I was hanging out from 8 a.m. until 7 p.m. every day, just having a blast cataloging the Dead’s video collection.
Dick always included me in things. He was very generous with information about the archival practices that he used. He’d done an incredible job organizing the audio collection, but video wasn’t his expertise. I don’t think he had much interest in the video side of things. That’s why it was fine with him for Cutler and Grateful Dead Productions to hire me to do the video stuff.
Every day when I got in, Dick would have already come in quite a bit earlier because there were a couple of feral cats that he liked to feed. Then I’d just hang out with Dick all day. He was my boss, my mentor, my friend and he was Dick Latvala.
Another fascinating thing was watching him produce Dick’s Picks releases and how much care he took in every single one. He had no master plan. I’m often asked if I think this show or that show will ever be released as a Dave’s Picks. It reminds me of the way Dick used to work. There’s no master plan, no master list of the next 20 releases. Instead, every single release is treated like the most important release ever—it’s treated as its own entity. That’s something I very much learned from Dick, where you’ve got to have the flexibility to change course if you get into production on something and realize, “You know what, this isn’t the show I thought it was. We need to go in another direction.”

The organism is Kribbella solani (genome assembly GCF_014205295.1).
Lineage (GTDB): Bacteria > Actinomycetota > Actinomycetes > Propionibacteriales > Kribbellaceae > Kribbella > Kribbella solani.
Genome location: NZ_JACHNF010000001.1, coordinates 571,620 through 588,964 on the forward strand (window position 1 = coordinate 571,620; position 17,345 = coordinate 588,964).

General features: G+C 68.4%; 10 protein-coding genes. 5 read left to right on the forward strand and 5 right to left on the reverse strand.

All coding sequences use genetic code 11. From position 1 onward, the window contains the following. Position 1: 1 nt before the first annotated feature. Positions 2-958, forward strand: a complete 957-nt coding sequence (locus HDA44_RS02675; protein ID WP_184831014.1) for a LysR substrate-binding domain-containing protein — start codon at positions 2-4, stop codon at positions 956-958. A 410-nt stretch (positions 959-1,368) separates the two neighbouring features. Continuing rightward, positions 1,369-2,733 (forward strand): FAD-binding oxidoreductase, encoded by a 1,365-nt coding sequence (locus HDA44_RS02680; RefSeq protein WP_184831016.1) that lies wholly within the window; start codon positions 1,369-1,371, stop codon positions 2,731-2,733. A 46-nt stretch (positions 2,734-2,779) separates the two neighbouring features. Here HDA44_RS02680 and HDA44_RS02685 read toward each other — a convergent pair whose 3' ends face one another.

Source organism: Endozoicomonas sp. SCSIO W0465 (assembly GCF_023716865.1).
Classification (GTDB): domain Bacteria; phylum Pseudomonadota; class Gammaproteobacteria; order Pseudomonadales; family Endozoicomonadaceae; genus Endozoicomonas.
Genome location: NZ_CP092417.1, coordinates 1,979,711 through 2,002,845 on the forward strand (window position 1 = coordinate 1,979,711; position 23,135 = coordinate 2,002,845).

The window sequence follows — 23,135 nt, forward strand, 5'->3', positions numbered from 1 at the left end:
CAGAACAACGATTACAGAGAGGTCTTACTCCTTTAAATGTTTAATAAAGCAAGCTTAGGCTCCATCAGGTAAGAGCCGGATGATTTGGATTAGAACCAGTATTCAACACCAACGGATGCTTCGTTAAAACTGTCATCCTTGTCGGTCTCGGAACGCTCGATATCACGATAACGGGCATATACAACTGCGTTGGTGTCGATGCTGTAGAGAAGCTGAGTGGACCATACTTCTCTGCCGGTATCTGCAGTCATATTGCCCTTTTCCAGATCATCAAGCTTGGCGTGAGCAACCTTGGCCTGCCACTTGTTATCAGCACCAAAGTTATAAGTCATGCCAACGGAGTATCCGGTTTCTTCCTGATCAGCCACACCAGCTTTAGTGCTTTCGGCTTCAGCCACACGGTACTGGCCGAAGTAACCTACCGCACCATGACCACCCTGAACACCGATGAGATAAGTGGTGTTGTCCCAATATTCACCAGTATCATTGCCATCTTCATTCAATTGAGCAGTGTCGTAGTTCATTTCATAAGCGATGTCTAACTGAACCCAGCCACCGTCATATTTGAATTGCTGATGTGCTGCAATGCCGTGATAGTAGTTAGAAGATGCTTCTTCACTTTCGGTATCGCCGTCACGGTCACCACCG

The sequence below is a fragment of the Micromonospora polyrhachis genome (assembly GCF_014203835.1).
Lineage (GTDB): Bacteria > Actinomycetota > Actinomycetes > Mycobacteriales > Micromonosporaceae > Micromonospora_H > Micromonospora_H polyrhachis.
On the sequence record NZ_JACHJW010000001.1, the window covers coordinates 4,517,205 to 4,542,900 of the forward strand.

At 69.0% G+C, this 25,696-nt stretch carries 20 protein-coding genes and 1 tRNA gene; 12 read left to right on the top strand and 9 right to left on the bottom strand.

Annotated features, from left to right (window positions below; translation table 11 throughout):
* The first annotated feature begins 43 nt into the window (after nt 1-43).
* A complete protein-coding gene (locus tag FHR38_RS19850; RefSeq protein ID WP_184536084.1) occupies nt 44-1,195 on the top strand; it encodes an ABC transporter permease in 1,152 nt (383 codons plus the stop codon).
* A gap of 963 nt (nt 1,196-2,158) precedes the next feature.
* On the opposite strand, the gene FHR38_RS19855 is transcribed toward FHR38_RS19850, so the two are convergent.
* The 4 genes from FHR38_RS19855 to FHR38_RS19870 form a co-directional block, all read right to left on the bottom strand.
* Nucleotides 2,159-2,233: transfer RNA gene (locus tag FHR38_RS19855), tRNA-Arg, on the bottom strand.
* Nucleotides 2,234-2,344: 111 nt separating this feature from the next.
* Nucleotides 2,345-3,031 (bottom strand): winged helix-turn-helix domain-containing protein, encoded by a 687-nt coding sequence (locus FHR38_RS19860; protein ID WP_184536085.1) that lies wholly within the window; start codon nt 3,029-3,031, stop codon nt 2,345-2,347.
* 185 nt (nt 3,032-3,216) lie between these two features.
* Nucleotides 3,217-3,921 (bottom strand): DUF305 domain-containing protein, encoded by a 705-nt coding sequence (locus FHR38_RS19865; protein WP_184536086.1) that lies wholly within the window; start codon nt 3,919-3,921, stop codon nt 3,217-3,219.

What I loved about working with Dick was that he treated every show with respect. He would give it a listen and he’d take notes. He’d get really deep into a show and then, if it wasn’t the right show for release, that would be OK because there are always plenty more that are. So that’s the way we work on things.
Another thing about Dick was that he was a straight shooter. He reminded me a lot of Ramrod [Shurtliff ], who I got to know pretty well in my years with Grateful Dead Productions. When he spoke, it meant something. He was speaking from the heart, whether it was about Grateful Dead music or it was about people. Whatever it was, there was no BS with him. I’ve tried my best to follow that example.
With Dave’s Picks 50 approaching in 2024, coinciding with your own 25th year in the organization, do you have anything special planned?